Payment analytics and personalisation

Payment transactions are a crucial part of business, and more and more organizations have started to compile payment data as a result. The effective use of payment analytics can assist many different types of businesses to gain insights into payment trends as well as revenue and costs. 

Payment analytics tools offer a singular and consolidated look at the payment processes of a business and many platforms are simple enough to make use of that even the most basic of businesses can gain 24/7 access to online transaction data from anywhere. 

The digitisation of payments and the resultant explosion in payment options for customers has also increased the number of opportunities for companies to gain greater insight into their customers. 

These insights can then be put to good use by offering more personalised services that increase customer engagement, satisfaction and overall brand loyalty. 

The uses of payment analytics

Payment analytics can be used by businesses for a number of different purposes, including providing cost insights, allowing for more efficient payments, spending pattern comparison across different units of the organisation, making cash management improvements and finding ways to reduce overall spending. 

The ability to understand payment activity is one of the most important areas of customer relationship management, which payment analytics can be a tremendously useful tool for. Payment analytics allow businesses to be able to intersect invoicing, CRM and payments and perform an analysis of customer relationships with the use of transaction data. 

This analysis can be as complicated as sending reminder messages to customers that have missed payments or as simple as a long-term customer payment overview. 

How payment analytics relates to personalisation

Payment analytics can help the personalisation of services to customers by making it much easier for companies to understand their needs. Trying to work out what a customer really wants can be a very difficult task, and traditional research and the likes of focus groups can only go so far. Real personalisation of individual customers is a far trickier prospect, and payment analytics data can provide a real-time picture of a company’s customers as well as their purchases.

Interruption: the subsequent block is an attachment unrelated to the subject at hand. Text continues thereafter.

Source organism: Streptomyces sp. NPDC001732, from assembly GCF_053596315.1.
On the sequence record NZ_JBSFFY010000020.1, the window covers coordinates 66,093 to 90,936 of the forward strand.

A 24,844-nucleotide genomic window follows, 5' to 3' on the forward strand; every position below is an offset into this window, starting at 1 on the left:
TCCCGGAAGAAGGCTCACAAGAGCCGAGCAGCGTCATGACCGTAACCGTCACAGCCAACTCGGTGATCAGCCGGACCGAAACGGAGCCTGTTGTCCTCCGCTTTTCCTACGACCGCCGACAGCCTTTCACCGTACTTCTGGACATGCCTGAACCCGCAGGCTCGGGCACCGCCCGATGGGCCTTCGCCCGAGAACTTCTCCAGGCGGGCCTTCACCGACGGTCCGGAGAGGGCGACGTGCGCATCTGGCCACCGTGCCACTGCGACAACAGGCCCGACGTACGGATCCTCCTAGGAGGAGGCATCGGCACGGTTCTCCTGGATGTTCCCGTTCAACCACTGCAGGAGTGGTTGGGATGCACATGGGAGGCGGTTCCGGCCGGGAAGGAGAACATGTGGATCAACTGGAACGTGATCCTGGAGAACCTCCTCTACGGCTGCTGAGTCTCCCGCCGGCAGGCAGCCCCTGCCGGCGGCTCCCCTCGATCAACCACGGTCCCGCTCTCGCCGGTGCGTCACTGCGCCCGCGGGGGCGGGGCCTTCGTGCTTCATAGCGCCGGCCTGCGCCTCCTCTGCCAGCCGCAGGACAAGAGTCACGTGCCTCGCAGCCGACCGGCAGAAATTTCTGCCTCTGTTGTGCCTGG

Payment analytics makes it much simpler for a company to be able to investigate its customer segments, gain a greater understanding of their behaviour, work out how best to keep them satisfied so they continue to come back for more. 

Customer retention is often about ensuring that the right message is sent at the right time, which is where payment analytics can be of particular use. 

Payment analytics can help an organisation to unearth lapsed customers who may be tempted back to making regular purchases with the right personalised offers or loyalty bonuses. 

Once an organisation has gained a real understanding of the average value and frequency of a customer’s purchases, in addition to their preferred sales channel, the easier it becomes to work out what price point and what channel can be used to ensure they continue to shop with them. 

Payment analytics is crucial to any business and can bring customer insights to help with personalisation and ensure the satisfaction and retention of regular customers. 

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